Wayne borrowed a long wheel-based Land Rover from his father in law Bill, so we could move around different areas without having to get back off the beach, which gave us the opportunity to move along plenty of times if necessary. We got together and had a couple of drinks early on the Friday night before the next day's sign-off and made our basic plans. With Wayne being the council water engineer and father in law Bill living at Pottsville and regularly driving the beach there, we had a bit of an idea what was going on fish-wise. There were quite a few Tailor schools roving the area, but they were just 'hitting and running'- only staying a few minutes at a time before leaving the gutters via the next exit. There were Dart and also Bream around though, so we were hoping to get a couple of different species.

Saturday morning arrived and we met up at Bill's place at Pottsville to put our gear in the Rover. Wayne and his son Matt had already loaded their gear and plenty of cut firewood- which ended up being a great move. The forecast wasn't very good, with constant rain forecast for the night, but as we all had chest high waders and good raincoats, we weren't too concerned. The important part of the forecast was that there wasn't any wind predicted and it's the wind that can ruin your night on the beach.

Along with Wayne and Matt, we were joined by Matt's cousin Tim and both he and Matt at about 15, were around the same age. They'd be competing as juniors and John, Wayne and I in the men's division. Bill wasn't interested in coming, he said he could go any time and wasn't keen on getting wet for the night. With all the gear, bait and waders sorted, we left to go to the sign-off about 8km away at Cabarita Beach. 

On arriving at the sign-off area, there were probably over 200 people already lined up to register and as the rain had just started to come down, the majority of competitors already had their waders and raincoats on. A small tarped area had "Greenback" shirts, caps and other souvenirs for sale, so after signing on, we grabbed a few souvenirs to mark the occasion, before piling back in the Rover to head to the beach.

As Wooyung where we were headed is in the Tweed Shire council area, Bill buys an annual permit for driving on the beach- as it's necessary to have a permit and during times like comp days, the rangers would be driving the beach sighting permits. They do have someone issuing weekend permits at the sign-off area for anyone who's just there for the competition. A large sign on the back of the beach marks where Tweed Shire ends and Byron Shire begins, and it's important to note that a  permit from Byron Shire is needed if you want to access the beach south of the sign.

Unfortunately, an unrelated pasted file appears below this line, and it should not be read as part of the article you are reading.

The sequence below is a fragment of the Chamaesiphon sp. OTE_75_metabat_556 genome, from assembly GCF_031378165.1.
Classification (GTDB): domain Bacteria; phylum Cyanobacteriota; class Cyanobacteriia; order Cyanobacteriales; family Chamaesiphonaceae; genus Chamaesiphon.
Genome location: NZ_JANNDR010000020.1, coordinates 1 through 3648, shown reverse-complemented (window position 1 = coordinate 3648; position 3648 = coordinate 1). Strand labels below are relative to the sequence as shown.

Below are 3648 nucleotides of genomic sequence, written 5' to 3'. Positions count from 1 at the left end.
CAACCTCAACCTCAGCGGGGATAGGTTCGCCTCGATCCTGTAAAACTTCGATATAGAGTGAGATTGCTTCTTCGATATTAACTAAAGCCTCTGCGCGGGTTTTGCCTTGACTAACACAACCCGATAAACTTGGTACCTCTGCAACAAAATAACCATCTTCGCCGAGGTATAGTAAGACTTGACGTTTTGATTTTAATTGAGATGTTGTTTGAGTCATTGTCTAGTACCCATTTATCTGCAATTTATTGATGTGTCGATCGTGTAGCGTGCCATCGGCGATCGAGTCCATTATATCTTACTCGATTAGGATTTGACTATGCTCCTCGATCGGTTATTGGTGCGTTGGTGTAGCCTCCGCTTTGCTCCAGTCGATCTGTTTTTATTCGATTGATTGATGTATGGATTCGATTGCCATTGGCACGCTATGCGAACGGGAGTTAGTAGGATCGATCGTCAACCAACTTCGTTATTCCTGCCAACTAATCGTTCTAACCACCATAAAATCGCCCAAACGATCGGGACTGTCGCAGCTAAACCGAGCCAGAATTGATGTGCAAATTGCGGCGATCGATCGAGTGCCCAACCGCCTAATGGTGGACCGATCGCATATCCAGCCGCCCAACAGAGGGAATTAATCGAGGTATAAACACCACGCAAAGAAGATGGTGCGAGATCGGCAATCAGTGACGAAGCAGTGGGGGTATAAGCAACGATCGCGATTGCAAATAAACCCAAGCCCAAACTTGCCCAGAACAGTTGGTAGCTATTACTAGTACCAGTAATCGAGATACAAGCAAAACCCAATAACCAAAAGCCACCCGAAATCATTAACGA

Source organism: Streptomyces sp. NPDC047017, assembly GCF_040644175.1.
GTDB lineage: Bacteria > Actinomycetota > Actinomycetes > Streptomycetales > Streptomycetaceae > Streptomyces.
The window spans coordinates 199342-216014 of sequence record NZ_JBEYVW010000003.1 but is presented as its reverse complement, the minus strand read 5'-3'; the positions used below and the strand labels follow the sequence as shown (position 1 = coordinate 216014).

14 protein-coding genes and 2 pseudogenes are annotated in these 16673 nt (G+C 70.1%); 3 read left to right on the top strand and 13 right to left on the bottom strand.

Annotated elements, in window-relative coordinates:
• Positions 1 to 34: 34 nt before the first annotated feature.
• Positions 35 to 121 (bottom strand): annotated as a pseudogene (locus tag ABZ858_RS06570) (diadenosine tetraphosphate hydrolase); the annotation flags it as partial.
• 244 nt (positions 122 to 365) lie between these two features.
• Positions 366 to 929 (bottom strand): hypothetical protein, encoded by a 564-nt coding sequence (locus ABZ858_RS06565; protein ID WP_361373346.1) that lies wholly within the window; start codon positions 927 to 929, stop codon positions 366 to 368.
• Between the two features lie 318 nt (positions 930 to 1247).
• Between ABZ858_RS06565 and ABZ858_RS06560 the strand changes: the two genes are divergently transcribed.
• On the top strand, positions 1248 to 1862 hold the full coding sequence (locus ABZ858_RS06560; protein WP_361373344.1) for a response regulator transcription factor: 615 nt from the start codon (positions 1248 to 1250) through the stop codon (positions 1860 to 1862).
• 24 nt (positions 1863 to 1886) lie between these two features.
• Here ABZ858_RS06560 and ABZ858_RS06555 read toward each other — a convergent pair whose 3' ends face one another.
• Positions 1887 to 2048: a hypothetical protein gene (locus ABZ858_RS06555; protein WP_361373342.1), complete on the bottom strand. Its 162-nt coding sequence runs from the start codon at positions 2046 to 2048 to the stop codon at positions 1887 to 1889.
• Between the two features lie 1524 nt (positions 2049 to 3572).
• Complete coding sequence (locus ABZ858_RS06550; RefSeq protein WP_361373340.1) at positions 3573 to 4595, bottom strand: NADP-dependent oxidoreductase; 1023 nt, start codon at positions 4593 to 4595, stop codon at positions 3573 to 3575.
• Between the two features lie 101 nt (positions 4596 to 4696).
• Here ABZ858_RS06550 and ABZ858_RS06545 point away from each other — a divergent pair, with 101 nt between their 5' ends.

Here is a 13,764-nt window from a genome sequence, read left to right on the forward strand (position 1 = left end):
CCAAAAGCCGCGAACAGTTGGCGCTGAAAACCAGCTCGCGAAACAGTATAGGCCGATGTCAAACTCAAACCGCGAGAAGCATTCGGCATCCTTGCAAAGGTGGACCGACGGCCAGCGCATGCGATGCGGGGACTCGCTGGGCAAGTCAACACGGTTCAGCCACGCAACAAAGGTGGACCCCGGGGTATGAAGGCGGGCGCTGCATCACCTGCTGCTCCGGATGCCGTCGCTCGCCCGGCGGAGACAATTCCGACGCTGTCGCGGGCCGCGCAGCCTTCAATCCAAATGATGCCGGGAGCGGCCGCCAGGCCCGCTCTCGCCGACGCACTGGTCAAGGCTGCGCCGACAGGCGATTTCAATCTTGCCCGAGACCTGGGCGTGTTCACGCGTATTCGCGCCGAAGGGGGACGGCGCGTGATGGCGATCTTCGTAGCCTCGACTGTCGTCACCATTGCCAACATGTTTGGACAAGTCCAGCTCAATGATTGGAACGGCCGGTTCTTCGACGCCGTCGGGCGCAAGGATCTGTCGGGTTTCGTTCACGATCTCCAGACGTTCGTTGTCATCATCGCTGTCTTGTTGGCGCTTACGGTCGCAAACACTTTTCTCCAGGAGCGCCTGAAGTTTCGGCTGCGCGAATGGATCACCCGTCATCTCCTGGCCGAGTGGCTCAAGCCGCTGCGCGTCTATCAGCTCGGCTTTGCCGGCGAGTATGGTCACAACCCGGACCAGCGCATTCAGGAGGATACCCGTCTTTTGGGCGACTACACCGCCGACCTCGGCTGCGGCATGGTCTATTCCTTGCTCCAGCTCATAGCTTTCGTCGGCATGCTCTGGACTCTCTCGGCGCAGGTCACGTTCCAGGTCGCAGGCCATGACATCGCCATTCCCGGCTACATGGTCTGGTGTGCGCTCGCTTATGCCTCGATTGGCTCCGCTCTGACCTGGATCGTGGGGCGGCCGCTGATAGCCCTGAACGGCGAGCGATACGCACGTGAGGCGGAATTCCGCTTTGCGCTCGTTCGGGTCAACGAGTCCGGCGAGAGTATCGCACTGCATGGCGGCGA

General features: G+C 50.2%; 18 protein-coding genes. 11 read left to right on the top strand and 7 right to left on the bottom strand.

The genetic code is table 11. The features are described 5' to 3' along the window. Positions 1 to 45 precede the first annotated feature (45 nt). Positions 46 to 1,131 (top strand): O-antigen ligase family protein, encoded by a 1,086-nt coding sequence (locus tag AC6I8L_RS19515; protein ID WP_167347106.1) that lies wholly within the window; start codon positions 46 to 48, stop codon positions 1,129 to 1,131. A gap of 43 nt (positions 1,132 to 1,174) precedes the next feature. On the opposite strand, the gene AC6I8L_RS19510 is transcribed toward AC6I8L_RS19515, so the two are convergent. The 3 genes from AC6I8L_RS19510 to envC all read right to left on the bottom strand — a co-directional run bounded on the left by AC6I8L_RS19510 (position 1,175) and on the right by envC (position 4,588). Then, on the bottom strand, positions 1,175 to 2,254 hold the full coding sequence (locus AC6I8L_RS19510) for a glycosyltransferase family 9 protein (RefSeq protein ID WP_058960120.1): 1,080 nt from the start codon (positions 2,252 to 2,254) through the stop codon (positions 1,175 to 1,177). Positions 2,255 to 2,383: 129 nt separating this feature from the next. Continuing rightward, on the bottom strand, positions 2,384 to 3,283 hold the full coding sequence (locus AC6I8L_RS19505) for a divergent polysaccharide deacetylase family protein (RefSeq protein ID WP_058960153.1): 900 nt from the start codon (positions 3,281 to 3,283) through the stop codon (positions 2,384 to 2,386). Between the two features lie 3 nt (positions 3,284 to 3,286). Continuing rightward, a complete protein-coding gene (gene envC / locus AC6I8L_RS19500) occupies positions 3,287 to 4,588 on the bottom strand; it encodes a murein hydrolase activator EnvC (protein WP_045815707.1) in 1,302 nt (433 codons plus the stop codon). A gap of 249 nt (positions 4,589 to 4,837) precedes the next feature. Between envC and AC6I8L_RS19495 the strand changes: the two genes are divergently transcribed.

As most of the competitors have found a spot well before the 'end of shire' sign, our plan was to go right down there first for a look, as we thought we'd have that end of the beach to ourselves. On the way down towards the sign, we passed stacks of really large and well organised camps, that had obviously been set up for plenty of hours. Some large groups from fishing clubs had got in early and on finding great looking water, set up for the night. The only disadvantage to doing this, is if the fish don't pass by your part of the gutter, it's too much effort to pack up and move, but on these family friendly trips, fishing isn't the only consideration.

When we arrived at the sign, there weren't any other camps or fishers for a long way, so we decided that we also would set up, staying the night in the one spot, as there were several good looking spots all within walking distance. 

By the time we had the camp organised- which was really just setting up a tarp off the Rover, organising a fire pit and unloading much of the gear- a lone fisherman in a small 4WD stopped his car pretty well in between us and the water and ran down with a metal lure and threw in, hooking a Tailor within a few winds of his sidecast. That sent us scurrying down to the water immediately, but we were all rigged for bait fishing, not luring. The guy caught 2 more Tailor pretty quickly, before declaring they'd moved out of the gutter and he got back in his car and moved about 100 meters further north, again stopping and getting one pretty well straight away. We decided to stay put, mainly because walking any distance in waders and full wet weather gear is pretty hard going. At this point I should say that we were using 13ft one piece fibreglass rods and all of us using either six and a half or seven inch Alvey sidecast reels and around 9kg line.

When the next school of Tailor came through about an hour later, we all managed to get a few each, but these fish were only in the 1.2-1.5kg range and we knew they wouldn't be winning any 'largest' prizes, however you can only catch what's there and we were happy to have some fish well before dark.